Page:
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hub helps you win at git.
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hub: git + hub = github

hub is a command line utility which adds GitHub knowledge to git.

It can used on its own or as a git wrapper.


$ hub clone rtomayko/tilt

Expands to:
$ git clone git://

Wrapping git:

$ git clone rack/rack

Expands to:
$ git clone git://

hub requires you have git installed and in your $PATH. It also requires Ruby 1.8.6+ or Ruby 1.9.1+. No other libraries necessary.



hub is most easily installed as a standalone script:

curl -s > ~/bin/hub &&
chmod 755 ~/bin/hub

Assuming ~/bin/ is in your $PATH, you're ready to roll:

$ hub version
git version
hub version 0.3.2


brew install hub


Though not recommended, hub can also be installed as a RubyGem:

$ gem install git-hub

(Yes, the gem name is git-hub.)

(It's not recommended because of the RubyGems startup time. See this gist for information.)

Standalone via RubyGems

Yes, the gem name is still git-hub:

$ gem install git-hub
$ hub hub standalone > ~/bin/hub && chmod 755 ~/bin/hub
$ gem uninstall git-hub


You can also install from source:

$ git clone git://
$ cd hub
$ rake install prefix=/usr/local


hub works best when it wraps git. This is not dangerous - your normal git commands should all work. hub merely adds some sugar.

Typing hub alias <shell> will display alias instructions for your shell. hub alias alone will show the known shells.

For example:

$ hub alias bash
Run this in your shell to start using `hub` as `git`:
  alias git=hub

You should place this command in your .bash_profile or other startup script to ensure runs on login.

The alias command can also be eval'd directly using the -s flag:

$ eval `hub alias -s bash`


Assuming you've aliased hub to git the following commands now have superpowers:

git clone

$ git clone schacon/ticgit
> git clone git://

$ git clone -p schacon/ticgit
> git clone

$ git clone resque
> git clone git://

$ git clone -p resque
> git clone

git remote add

$ git remote add rtomayko
> git remote add rtomayko git://

$ git remote add -p rtomayko
> git remote add rtomayko

$ git remote add origin
> git remote add origin git://

git init

$ git init -g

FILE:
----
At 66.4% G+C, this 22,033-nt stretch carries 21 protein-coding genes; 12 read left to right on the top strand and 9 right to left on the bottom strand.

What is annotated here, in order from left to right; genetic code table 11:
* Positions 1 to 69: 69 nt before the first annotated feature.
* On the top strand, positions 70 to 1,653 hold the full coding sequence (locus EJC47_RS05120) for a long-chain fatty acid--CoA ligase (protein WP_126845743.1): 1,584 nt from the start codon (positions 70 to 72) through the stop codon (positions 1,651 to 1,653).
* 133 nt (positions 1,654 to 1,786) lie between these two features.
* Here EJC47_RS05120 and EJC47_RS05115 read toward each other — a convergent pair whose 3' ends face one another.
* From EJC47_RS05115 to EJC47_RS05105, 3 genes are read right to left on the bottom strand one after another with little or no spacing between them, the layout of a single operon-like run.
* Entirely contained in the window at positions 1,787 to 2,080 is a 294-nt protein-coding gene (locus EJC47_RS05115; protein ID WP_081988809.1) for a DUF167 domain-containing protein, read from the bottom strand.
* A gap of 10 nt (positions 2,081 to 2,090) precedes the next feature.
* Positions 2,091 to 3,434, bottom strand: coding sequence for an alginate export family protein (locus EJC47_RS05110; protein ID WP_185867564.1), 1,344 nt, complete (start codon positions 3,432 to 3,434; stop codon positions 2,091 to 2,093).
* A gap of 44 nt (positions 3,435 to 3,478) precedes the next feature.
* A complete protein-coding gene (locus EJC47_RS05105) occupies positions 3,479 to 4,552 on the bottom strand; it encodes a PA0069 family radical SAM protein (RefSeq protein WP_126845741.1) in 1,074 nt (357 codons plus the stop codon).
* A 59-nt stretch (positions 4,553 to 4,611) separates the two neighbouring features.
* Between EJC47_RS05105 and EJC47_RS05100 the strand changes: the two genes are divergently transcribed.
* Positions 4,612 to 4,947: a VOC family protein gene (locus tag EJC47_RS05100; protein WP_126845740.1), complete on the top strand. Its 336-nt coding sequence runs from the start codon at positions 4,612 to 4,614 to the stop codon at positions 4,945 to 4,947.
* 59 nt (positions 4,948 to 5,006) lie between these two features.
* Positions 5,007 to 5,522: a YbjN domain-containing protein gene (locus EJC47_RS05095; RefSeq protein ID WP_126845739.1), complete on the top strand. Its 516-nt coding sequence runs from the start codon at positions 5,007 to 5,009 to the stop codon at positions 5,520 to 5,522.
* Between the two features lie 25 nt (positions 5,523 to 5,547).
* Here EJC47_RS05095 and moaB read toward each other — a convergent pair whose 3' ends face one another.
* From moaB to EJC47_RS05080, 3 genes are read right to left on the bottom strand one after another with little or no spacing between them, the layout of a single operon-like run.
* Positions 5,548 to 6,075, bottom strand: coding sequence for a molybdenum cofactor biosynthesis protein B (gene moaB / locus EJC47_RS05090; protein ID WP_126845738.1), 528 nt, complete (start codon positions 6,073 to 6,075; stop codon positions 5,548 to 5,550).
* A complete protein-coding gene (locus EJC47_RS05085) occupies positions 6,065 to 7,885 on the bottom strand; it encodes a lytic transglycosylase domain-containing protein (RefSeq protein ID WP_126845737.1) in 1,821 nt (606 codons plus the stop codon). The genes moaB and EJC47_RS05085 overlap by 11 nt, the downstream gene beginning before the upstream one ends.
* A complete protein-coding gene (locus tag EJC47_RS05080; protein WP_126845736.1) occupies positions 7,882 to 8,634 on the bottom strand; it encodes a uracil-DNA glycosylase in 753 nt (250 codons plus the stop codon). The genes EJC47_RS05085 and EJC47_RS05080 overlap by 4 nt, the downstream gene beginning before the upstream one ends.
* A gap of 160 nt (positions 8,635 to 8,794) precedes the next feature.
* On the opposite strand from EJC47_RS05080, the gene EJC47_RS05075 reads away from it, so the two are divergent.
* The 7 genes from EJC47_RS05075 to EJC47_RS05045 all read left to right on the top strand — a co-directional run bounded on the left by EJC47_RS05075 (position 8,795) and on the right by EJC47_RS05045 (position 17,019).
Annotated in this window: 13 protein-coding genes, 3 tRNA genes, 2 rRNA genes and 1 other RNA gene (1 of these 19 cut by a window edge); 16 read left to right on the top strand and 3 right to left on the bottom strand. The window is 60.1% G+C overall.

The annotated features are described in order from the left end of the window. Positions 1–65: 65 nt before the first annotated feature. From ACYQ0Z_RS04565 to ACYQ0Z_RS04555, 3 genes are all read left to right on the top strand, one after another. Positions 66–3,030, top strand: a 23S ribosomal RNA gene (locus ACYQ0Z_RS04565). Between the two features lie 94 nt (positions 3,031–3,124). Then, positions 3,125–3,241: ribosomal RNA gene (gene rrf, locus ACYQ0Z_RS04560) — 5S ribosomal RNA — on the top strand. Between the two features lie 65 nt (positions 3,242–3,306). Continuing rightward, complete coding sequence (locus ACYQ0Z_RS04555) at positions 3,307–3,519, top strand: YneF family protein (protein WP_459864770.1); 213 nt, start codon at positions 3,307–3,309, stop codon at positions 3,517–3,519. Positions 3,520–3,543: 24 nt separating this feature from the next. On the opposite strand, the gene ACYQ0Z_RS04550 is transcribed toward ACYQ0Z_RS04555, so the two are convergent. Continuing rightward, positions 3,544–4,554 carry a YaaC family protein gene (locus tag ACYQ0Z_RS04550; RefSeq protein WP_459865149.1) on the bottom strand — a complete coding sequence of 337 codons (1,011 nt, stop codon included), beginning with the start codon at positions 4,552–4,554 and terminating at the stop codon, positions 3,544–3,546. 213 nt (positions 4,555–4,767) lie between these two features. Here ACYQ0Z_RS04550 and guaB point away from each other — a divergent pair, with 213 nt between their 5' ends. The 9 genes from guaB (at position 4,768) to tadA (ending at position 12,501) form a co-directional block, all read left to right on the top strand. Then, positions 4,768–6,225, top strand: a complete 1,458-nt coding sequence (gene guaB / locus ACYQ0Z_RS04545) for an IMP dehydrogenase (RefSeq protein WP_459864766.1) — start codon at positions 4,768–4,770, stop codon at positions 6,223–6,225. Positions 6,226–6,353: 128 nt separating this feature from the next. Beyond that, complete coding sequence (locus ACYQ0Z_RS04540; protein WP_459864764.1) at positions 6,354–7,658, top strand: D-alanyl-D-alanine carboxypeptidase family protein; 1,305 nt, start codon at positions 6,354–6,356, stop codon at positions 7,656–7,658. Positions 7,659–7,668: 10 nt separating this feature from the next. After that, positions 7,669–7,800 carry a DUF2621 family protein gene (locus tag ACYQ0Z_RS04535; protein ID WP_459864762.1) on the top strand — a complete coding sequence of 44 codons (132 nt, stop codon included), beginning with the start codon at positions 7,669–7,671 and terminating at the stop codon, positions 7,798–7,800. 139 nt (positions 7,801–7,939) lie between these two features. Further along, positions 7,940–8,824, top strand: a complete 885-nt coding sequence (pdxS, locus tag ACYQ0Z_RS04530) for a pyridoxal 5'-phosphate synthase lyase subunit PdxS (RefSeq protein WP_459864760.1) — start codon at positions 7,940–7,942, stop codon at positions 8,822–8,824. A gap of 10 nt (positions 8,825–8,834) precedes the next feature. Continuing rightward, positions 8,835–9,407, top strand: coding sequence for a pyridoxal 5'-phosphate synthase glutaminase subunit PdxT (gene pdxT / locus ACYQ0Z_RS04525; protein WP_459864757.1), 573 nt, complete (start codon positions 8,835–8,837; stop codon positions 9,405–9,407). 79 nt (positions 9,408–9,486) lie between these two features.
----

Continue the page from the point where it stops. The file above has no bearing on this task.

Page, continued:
> git init
> git remote add origin

git push

$ git push origin,staging,qa bert_timeout
> git push origin bert_timeout
> git push staging bert_timeout
> git push qa bert_timeout

git browse

$ git browse
> open

$ git browse schacon/ticgit
> open

$ git browse -p schacon/ticgit
> open

$ git browse resque
> open

$ git browse -p resque
> open

git help

$ git help
> (improved git help)
$ git help hub
> (hub man page)

GitHub Login

To get the most out of hub, you'll want to ensure your GitHub login is stored locally in your Git config.

To test it run this:

$ git config --global github.user

If you see nothing, you need to set the config setting:

$ git config --global github.user YOUR_USER

See for more information.


If you prefer http:// clones to git:// clones, you can set the hub.http-clone option using git-config.

For example:

$ git clone defunkt/repl
< git clone >
$ git config --global --add hub.http-clone yes
$ git clone defunkt/repl
< http clone >

Or you can enter this manually into your ~/.gitconfig file:

$ cat ~/.gitconfig
  http-clone = yes

Prior Art

These projects also aim to either improve git or make interacting with GitHub simpler:


Once you've made your great commits:

  1. Fork hub
  2. Create a topic branch - git checkout -b my_branch
  3. Push to your branch - git push origin my_branch
  4. Create an Issue with a link to your branch
  5. That's it!



Chris Wanstrath :: :: @defunkt

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